"Exile is the worst, the torture of poor damned souls."
Mary Whipple | New England | 02/19/2005
(5 out of 5 stars)
"Written as a well developed melodrama, this play by William Albert is so magnificently acted that it ultimately achieves the power and resonance of true tragedy. Faye Dunaway, who first played the role of Kathleen Stanton in New York in 1965, reprises her role in this 1971 teleplay, and all eyes are on her for the entire play. Set in 1890, with period costuming and sets, this production, beautifully directed by Glenn Jordan, maintains the intense, almost claustrophobic feeling of the stage play.
Dunaway is the devout, young, convent-educated wife of hot-headed Matt Stanton (Robert Foxworth), an up-by-the-bootstraps Dublin immigrant to Brooklyn. Having met her on a quick trip to London, he married her there in a secret civil ceremony. Now Matt is a candidate for mayor of Brooklyn, and he has promised her that he will marry her in the church as soon as he has won the election.
Gradually, Matt's history as "Hogan's goat" unfolds. For three years before his marriage to Kathleen, Matt had been the lover of Agnes Hogan, an older woman who helped him rise to success. When Matt comes into open political conflict with Ned Quinn (George Rose), the crafty mayor he is trying to replace, Quinn plans to blackmail Matt, since Kathleen does not know of the relationship with Agnes. The local priest (Philip Bosco), for mysterious reasons, later revealed, sides with Quinn. As the campaign heats up, the tensions in the marriage of Kathleen and Matt reach the breaking point, with Rue McClanahan as the devious Jo Finn playing a key role in exacerbating the trouble.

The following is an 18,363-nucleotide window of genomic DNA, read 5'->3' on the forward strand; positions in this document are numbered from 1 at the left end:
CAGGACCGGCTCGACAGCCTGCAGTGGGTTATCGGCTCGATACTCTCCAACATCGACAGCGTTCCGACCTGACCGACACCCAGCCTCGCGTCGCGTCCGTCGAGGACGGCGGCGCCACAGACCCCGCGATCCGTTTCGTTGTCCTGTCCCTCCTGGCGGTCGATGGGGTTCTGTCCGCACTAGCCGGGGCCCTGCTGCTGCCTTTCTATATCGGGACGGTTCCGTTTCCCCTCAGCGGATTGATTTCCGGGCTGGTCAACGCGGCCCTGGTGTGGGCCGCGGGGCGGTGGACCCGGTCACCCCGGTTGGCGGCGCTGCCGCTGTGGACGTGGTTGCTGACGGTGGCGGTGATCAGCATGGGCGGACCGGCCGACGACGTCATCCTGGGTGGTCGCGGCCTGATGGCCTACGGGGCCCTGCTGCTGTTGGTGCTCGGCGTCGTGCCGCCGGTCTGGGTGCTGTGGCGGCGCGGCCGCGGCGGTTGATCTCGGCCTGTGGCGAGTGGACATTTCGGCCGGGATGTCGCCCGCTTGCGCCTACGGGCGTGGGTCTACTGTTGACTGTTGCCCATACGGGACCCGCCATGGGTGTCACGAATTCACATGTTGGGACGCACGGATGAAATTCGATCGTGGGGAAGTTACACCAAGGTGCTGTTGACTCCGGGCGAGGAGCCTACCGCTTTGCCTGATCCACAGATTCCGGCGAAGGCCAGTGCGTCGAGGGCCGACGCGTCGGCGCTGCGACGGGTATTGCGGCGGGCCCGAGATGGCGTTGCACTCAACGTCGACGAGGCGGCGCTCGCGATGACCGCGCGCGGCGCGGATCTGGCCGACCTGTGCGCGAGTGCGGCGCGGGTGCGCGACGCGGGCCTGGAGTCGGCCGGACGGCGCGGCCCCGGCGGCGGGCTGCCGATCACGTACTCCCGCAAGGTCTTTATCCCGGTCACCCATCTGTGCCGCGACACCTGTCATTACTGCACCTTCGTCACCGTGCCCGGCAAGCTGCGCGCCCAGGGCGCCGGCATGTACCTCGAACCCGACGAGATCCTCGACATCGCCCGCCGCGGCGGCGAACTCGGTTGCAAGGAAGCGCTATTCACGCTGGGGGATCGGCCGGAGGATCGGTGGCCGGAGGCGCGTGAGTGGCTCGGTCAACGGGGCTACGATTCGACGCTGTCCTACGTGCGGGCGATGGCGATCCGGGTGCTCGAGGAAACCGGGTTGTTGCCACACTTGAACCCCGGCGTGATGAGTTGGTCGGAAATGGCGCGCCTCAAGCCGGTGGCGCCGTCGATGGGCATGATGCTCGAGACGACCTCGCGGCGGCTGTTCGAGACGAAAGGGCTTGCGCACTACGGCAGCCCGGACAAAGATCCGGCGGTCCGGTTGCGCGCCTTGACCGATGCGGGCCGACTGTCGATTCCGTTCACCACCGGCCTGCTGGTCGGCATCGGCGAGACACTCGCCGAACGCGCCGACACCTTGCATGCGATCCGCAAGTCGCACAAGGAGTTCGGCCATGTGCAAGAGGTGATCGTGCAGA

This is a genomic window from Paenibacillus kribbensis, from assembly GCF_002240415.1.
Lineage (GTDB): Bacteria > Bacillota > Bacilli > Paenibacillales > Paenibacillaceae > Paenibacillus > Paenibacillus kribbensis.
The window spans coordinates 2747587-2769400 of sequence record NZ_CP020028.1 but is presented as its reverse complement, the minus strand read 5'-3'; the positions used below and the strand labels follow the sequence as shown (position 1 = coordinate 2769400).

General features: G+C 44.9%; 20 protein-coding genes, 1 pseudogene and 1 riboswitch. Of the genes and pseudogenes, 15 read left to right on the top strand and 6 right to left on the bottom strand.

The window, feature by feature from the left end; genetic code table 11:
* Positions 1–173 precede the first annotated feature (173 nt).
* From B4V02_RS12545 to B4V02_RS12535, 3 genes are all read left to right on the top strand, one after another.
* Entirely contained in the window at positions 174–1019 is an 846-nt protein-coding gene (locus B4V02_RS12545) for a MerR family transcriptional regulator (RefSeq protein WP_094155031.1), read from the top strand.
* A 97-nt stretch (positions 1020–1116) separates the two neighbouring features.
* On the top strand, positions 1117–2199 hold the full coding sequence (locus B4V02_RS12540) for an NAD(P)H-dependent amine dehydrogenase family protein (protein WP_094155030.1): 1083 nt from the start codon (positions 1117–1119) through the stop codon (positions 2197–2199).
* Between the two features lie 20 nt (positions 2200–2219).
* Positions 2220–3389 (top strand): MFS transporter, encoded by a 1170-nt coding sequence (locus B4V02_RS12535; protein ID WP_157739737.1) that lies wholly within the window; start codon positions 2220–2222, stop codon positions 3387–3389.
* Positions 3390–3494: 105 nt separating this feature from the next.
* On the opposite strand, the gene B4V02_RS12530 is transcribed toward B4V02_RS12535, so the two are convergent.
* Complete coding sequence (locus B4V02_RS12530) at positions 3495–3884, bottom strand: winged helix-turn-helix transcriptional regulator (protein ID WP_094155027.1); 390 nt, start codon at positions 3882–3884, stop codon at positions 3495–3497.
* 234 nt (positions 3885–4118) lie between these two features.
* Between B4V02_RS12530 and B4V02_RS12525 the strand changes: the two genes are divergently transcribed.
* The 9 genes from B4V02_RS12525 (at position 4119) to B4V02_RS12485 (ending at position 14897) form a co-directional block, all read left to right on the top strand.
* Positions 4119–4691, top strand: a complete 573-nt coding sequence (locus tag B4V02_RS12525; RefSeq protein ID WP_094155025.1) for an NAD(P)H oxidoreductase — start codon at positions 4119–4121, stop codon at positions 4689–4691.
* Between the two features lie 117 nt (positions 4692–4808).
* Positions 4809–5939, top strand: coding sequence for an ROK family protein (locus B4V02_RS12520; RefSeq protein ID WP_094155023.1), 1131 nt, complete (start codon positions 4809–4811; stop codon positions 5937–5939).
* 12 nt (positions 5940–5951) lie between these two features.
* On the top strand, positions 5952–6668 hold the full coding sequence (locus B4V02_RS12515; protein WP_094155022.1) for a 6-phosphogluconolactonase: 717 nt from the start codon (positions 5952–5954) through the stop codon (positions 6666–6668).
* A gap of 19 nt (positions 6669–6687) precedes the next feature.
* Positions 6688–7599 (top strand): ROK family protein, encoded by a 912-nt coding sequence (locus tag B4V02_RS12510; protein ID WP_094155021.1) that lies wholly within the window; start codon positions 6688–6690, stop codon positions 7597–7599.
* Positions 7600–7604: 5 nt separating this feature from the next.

Filled with the passion of political, social, religious, and personal conflicts, the play deals with the theme of pride and the foolish sacrifices men make for it, with all the action seen as conflicting with honor, a belief in larger values. Dunaway conveys a remarkable combination of vulnerability and strength, and Foxworth, the ambiguity of a man who loves her but desperately wants power. Bosco, as the priest, reflects the hard-line morality which underlies the play, and Rose, as the mayor, is as venal as they come.
The casting is ideal, and the acting is superb, with each cast member controlling the tempo of his/her role and carefully avoiding over-acting in potentially melodramatic scenes. The full details of the relationship of Agnes Hogan and Matt Stanton are gradually revealed in a shocking conclusion. As the various characters are brought low by their pride but recognize their failings, the play achieves the status of true tragedy. Mary Whipple
gejome | Oakland CA | 01/27/2009
(5 out of 5 stars)
"Is there ever a "Broadway theatre archive set to film, producing a bad product ? I doubt it. Hogan's Goat is no exception. Combine Faye Dunaway, Rue McClanahan and Philip Bosco and out comes an attention riveting viewing For anyone interested in serious story drama, loaded with talent, Hogan's Goat is very worth having"